But then, even as we talk about the doubt of all the disciples, let us also not condemn them as if we would be any different. Just think of what these disciples had gone through. All their hopes and all their emotional attachment dashed in a day. In Luke 24:21 the travelers to Emmaus say, “We trusted that it had been he which should have redeemed Israel,” and now things have taken a drastic turn in His death and in these stories of His resurrection. What turmoil, what trial their faith had to go through.
I do not mention all this to justify their doubt and the weakness of their faith. No, Jesus rebukes them and Thomas for their weak faith. But I say all this because 1) we must not put ourselves above them, but rather should stand alongside of them. Our faith, which comes without seeing, is as much a gift of God’s grace as was theirs. And, 2) the weakness of their faith, and Jesus’ dealing with them, is recorded in Scripture for us so that we might, without seeing, believe that Jesus is the Christ the Son of God, and that believing we might have life through His name. I just quoted the last verse of John 20, which follows the story of Thomas, which tells us why this was written. Our faith is far from perfect. And this appearance of Jesus to Thomas and the other disciples is written so that we may be strengthened in our faith.
Now let us see how Jesus encourages and strengthens these disciples, and particularly Thomas, who are weak in their faith.
There are two things we should notice. First, what Jesus says to Thomas. And then second, the manner in which He says it.
In what He says, Jesus is direct and forthright. He says in verse 27: “Be not faithless, but believing.” He is saying to Thomas, “Don’t be unbelieving, but have faith.” He is telling Thomas, “This is your problem: you don’t believe, you don’t have faith when you should.” Now, that does not mean that Thomas was an unbeliever, but rather that, as a believer, he was not trusting and believing the promises and the Word of God as he should. He was refusing to accept them as true and reliable. And for the believer, that is sin, very serious sin. All our other sins get at the things of God that He has given to us and created. This sin, the sin of doubt, gets at the character of God. When we do not believe the Word and the promises of God, we are questioning His truth and His dependability.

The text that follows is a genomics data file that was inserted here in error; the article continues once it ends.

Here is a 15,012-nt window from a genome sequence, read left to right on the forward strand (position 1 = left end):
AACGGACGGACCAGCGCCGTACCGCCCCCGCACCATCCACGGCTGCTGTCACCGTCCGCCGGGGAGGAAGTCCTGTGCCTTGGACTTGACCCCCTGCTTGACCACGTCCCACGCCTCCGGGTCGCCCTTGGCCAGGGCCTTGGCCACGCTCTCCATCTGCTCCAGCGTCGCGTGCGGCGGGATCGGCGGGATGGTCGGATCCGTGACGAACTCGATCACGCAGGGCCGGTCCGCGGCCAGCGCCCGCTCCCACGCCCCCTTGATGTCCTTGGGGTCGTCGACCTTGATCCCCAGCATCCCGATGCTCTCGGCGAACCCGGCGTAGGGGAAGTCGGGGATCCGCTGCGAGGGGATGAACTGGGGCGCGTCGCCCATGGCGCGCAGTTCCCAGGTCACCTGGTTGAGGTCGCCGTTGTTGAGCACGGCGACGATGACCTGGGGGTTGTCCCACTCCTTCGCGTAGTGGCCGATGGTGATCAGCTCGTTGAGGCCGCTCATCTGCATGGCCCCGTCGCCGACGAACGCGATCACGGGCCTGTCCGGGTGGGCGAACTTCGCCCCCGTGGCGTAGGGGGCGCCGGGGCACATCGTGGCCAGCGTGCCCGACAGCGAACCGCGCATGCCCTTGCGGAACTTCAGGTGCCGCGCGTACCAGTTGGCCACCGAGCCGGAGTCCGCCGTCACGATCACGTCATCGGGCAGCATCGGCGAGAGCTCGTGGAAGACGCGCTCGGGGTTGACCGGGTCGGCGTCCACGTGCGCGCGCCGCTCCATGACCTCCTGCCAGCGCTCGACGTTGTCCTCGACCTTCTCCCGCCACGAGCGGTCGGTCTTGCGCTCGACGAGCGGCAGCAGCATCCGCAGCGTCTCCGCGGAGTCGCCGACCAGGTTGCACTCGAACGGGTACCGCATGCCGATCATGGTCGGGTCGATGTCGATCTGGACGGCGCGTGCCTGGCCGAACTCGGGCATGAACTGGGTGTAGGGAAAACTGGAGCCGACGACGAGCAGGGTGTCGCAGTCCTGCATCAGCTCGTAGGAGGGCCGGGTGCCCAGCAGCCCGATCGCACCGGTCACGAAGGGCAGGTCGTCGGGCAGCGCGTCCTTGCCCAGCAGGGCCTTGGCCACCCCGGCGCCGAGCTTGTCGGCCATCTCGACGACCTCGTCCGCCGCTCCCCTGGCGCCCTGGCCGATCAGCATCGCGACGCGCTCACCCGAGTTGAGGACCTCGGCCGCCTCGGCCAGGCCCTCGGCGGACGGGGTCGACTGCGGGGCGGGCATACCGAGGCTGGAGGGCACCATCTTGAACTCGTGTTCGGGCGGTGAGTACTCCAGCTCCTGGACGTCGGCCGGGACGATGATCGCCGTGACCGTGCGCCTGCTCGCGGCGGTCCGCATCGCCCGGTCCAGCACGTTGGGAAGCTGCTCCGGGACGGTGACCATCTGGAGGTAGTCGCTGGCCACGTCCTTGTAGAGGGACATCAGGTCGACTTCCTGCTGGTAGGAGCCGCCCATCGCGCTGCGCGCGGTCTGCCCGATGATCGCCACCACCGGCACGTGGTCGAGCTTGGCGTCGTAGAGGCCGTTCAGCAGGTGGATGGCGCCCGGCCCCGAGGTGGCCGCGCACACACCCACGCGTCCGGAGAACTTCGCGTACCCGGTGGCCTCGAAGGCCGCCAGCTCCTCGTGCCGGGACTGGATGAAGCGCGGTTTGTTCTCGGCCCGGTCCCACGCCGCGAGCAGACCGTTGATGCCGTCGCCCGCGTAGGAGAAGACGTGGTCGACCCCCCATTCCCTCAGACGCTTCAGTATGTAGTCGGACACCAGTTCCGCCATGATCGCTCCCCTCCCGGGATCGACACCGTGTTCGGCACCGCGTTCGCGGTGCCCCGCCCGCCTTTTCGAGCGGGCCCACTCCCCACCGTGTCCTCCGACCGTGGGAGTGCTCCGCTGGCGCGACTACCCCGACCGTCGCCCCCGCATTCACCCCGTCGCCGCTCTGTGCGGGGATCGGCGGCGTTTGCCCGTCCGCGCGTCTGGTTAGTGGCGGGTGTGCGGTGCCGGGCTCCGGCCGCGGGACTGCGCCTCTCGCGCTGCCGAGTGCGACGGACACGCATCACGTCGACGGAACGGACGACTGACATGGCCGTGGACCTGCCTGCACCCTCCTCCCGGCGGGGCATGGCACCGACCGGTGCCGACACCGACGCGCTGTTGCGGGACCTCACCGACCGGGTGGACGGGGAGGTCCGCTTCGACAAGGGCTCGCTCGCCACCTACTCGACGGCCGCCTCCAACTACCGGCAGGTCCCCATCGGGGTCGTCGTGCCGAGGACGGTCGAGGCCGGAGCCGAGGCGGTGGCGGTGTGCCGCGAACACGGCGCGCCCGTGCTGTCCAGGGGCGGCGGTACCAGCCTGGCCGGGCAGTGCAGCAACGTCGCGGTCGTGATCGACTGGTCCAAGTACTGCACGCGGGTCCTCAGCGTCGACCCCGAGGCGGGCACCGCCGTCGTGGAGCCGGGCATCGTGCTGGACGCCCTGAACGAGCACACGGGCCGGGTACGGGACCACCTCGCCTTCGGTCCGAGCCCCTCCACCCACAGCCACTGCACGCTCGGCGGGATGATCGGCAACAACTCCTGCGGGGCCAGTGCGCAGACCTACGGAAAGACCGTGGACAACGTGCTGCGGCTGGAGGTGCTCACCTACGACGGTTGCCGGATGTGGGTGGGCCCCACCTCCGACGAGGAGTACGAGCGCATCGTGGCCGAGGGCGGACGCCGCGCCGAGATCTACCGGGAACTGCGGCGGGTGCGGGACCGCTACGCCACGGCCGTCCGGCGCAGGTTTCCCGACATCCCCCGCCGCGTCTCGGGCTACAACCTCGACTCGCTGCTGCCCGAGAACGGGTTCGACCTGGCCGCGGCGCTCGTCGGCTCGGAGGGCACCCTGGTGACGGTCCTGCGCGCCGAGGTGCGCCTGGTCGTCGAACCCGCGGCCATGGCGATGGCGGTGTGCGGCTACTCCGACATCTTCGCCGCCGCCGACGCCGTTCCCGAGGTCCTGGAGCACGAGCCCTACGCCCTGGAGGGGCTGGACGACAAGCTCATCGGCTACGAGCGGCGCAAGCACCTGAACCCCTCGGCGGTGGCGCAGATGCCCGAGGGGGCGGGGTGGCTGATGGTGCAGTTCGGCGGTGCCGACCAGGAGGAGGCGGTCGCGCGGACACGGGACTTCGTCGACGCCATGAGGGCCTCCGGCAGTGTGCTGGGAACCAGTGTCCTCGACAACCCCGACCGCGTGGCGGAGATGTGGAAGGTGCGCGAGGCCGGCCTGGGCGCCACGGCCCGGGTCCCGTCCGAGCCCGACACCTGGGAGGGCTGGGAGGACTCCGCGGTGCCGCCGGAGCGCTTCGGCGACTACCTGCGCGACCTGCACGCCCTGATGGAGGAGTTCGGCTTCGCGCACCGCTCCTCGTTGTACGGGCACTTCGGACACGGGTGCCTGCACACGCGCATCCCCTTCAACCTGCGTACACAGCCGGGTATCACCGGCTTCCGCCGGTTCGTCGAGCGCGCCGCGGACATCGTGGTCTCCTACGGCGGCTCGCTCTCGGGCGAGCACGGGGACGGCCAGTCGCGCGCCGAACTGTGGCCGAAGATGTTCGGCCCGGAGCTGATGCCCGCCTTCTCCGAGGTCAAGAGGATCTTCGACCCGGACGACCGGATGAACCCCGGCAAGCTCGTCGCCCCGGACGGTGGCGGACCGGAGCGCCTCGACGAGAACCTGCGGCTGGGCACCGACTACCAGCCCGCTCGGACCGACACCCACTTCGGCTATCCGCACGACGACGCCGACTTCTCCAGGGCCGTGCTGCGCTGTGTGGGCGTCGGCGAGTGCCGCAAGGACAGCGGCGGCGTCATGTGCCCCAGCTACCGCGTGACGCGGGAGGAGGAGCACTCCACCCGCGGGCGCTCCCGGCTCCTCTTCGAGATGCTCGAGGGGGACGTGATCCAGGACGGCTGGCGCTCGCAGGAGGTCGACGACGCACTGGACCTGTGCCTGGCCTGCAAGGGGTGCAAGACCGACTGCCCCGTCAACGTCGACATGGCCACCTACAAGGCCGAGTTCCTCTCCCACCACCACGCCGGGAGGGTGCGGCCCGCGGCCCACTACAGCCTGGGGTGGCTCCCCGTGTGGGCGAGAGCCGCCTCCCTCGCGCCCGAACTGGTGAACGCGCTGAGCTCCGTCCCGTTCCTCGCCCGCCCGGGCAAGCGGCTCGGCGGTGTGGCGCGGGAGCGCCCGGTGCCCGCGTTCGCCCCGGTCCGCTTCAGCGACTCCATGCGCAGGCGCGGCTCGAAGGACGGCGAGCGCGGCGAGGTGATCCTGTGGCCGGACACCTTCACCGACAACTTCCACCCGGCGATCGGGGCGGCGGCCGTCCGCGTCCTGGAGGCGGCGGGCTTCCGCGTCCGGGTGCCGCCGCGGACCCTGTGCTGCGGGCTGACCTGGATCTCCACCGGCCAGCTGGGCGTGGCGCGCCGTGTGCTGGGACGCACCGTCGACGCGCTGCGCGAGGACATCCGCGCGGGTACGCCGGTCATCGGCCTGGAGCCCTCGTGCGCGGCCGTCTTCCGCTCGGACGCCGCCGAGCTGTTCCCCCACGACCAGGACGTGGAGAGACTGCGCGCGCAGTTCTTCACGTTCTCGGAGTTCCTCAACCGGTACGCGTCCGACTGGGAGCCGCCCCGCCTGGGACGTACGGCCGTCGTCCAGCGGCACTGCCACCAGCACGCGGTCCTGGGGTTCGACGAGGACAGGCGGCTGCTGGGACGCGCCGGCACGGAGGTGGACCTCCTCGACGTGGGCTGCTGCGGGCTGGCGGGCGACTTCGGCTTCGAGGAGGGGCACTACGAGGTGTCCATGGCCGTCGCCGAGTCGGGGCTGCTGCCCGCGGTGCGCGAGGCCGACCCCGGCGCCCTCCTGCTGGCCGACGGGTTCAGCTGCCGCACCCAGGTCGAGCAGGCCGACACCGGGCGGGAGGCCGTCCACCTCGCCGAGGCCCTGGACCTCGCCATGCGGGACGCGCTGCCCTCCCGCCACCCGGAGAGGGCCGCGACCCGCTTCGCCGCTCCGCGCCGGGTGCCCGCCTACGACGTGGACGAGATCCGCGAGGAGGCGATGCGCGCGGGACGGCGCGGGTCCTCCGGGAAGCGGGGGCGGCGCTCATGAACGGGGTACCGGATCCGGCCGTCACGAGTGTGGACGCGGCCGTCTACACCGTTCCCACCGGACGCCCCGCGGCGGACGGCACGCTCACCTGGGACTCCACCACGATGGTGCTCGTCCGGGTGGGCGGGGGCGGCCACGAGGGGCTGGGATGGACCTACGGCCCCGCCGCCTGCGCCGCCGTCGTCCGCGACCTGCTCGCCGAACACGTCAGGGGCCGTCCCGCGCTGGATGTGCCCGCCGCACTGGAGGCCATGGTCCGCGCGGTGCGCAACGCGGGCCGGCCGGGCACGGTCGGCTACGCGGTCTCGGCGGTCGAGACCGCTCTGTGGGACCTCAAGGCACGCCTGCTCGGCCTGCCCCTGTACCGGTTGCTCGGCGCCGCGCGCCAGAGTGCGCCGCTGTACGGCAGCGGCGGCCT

And that is what Thomas is doing here. He did not believe what the other disciples told him. But, worse, he did not believe what Jesus had told him. Before His death, Jesus had told the disciples very plainly and repeatedly that He would rise again from the dead on the third day. He had demonstrated His power over death in raising several people from the dead. He had told His disciples, in connection with the resurrection of Lazarus, “I am the resurrection and the life.” But they did not believe. And now, Jesus is reminding Thomas of what He had said and done and He is telling him, “You should have believed. I told you these things before. And I proved it. Be not faithless, but believing.”
We need to hear the same words of the risen Savior. Jesus is to be believed. He is to be taken at His word. Everything that He says, everything that God says in the Scriptures, is trustworthy and true. And, too often, we are faithless when we ought to be believing. Just think of the promises, all the promises of God in Scripture. And then think of your life and the times of doubt and the times that you wrestle with sin. God has promised that all our sins are forgiven through Jesus’ blood. Yet, all the weight of the guilt of sin makes us wonder sometimes about the power of the cross and the strength of God’s love. The power of sin has been overcome. It has been defeated. God has promised us His Holy Spirit. And yet, too often, in unbelief, we just give in to sin. You believe that all things work together for good to them that love God. You believe that the God who loves you and gave His Son for you is the sovereign over all things. And yet, you are troubled and anxious and faithless when trials come into your life. You believe in the resurrection of the body and the life everlasting. Yet, at the grave of a loved one, fear wells up in our souls. You believe the promise of Jesus that He is going to come again and that we will be taken to heaven and glory, yet we forget that so often and we do not live in the light of that coming. And then you, then we, need to hear Jesus rebuke: “Be not faithless, but believing.” Believe the word and the promises of the risen Lord.